Mar 27, 2018 | By: AJ Feldman

Northwoods Adventure: Ready, Set, Grow! Garden Expo

Outside of Central Lakes College, it looks like the dead of winter: cold, snowy, and miserable. But inside, it’s full of life at the Crow Wing County Master Gardeners’ Ready, Set, Grow! Garden Expo.

“An event like this today is perfect because the weather is terrible outside, so in here, it’s a great event,” says Shelly Boser, retail sales manager of Landsburg Landscape Nursery. “They can come and learn and visit, network, find new vendors, find new places to buy plants.”

“It makes you want to go out there and go digging in the garden right now,” says Carol Becker, a master gardener who is also in charge of hospitality for the expo. “But obviously that isn’t going to happen right now.”

But until that day comes, class is in session. The expo hosts twenty different sessions where speakers educate the crowd on topics such as vegetables, beekeeping, and vertical gardening.

“First of all, we want to inspire them to take the knowledge they’ve gotten today and apply it to their own gardens and hopefully try some new things they haven’t done before,” says Pauline Condon, one of the co-coordinators of the expo.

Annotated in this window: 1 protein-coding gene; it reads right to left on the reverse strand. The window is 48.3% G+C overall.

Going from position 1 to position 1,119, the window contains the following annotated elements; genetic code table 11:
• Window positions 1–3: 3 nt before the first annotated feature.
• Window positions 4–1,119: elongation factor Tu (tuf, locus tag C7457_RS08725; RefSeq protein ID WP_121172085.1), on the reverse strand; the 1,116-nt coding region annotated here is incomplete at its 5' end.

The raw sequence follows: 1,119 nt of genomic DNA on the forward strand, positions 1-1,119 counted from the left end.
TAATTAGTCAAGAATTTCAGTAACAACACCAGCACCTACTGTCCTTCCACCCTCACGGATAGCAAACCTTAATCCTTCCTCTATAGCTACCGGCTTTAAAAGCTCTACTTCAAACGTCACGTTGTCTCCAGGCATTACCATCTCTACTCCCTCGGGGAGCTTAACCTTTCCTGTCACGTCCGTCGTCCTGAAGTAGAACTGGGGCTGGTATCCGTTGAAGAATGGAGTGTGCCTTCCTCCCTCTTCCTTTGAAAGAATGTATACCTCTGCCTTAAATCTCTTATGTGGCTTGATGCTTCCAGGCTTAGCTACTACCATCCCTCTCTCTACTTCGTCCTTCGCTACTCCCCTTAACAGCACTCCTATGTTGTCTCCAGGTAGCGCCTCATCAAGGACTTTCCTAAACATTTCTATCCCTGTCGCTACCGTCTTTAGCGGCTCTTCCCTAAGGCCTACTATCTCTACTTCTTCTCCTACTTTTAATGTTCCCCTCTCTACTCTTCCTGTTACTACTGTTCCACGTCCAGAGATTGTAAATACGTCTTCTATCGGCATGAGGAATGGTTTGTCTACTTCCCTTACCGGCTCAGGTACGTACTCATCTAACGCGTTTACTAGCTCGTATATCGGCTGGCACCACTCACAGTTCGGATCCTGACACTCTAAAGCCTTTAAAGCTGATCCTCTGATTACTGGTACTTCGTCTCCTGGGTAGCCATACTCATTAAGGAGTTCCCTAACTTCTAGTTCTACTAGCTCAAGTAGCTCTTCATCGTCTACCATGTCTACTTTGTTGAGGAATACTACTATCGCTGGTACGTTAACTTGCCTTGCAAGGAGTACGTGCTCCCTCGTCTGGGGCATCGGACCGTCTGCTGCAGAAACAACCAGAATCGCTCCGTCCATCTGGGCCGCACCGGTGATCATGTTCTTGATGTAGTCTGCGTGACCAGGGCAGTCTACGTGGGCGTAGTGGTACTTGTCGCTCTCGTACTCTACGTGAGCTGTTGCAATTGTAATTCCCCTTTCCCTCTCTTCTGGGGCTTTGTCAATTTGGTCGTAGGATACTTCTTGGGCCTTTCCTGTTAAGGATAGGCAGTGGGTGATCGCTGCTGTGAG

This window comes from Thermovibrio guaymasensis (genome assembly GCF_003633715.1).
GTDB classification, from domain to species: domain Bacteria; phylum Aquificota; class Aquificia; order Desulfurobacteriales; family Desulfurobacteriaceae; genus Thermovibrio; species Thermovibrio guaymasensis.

“It gives me a lot of fresh new ideas for things that I’ve never thought of,” says Marie Esser, who attended the expo. “It also helps me answer those questions that I’ve come up with during the growing season that I wish I had some source for.”

The expo holds a silent auction where proceeds fund scholarships and community projects throughout the year. It also hosts dozens of vendors who love meeting the enthusiastic crowd.

“We’ve been here for probably seven or eight years, I’d say, having a booth and being speakers,” says Boser. “This group is really dedicated to plants and knowledge and they do a wonderful job.”

Year after year, the community comes back to meet new people and exchange ideas to improve their gardens once the ground thaws.

“I’ve already made two or three connections: people who I’ve never met before, people from out-of-town,” says Esser. “We exchanged email addresses…it’s a really good fertile ground for making connections.”

“We hope to continue to educate the public and inspire them to be better gardeners,” says Condon.

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